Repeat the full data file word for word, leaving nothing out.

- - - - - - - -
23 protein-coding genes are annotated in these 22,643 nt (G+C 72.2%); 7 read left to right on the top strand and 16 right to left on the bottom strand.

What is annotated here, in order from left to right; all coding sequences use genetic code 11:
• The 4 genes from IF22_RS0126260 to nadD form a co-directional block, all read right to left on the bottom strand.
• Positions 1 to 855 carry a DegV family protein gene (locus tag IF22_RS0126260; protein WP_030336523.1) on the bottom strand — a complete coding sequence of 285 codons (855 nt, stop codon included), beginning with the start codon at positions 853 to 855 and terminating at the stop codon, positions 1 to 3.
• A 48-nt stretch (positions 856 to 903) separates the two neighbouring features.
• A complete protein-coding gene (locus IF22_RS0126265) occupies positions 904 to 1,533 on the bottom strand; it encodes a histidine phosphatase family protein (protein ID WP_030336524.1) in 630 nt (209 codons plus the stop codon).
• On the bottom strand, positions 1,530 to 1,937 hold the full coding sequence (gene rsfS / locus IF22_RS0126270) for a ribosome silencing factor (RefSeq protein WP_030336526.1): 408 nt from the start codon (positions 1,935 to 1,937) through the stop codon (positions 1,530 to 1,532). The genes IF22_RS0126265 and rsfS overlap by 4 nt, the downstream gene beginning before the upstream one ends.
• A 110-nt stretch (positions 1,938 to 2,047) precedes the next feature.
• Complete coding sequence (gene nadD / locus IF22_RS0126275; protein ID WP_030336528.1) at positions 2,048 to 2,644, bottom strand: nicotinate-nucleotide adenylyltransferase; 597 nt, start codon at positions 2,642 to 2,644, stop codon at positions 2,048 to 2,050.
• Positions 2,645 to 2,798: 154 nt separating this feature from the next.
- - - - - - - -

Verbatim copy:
23 protein-coding genes are annotated in these 22,643 nt (G+C 72.2%); 7 read left to right on the top strand and 16 right to left on the bottom strand.

What is annotated here, in order from left to right; all coding sequences use genetic code 11:
• The 4 genes from IF22_RS0126260 to nadD form a co-directional block, all read right to left on the bottom strand.
• Positions 1 to 855 carry a DegV family protein gene (locus tag IF22_RS0126260; protein WP_030336523.1) on the bottom strand — a complete coding sequence of 285 codons (855 nt, stop codon included), beginning with the start codon at positions 853 to 855 and terminating at the stop codon, positions 1 to 3.
• A 48-nt stretch (positions 856 to 903) separates the two neighbouring features.
• A complete protein-coding gene (locus IF22_RS0126265) occupies positions 904 to 1,533 on the bottom strand; it encodes a histidine phosphatase family protein (protein ID WP_030336524.1) in 630 nt (209 codons plus the stop codon).
• On the bottom strand, positions 1,530 to 1,937 hold the full coding sequence (gene rsfS / locus IF22_RS0126270) for a ribosome silencing factor (RefSeq protein WP_030336526.1): 408 nt from the start codon (positions 1,935 to 1,937) through the stop codon (positions 1,530 to 1,532). The genes IF22_RS0126265 and rsfS overlap by 4 nt, the downstream gene beginning before the upstream one ends.
• A 110-nt stretch (positions 1,938 to 2,047) precedes the next feature.
• Complete coding sequence (gene nadD / locus IF22_RS0126275; protein ID WP_030336528.1) at positions 2,048 to 2,644, bottom strand: nicotinate-nucleotide adenylyltransferase; 597 nt, start codon at positions 2,642 to 2,644, stop codon at positions 2,048 to 2,050.
• Positions 2,645 to 2,798: 154 nt separating this feature from the next.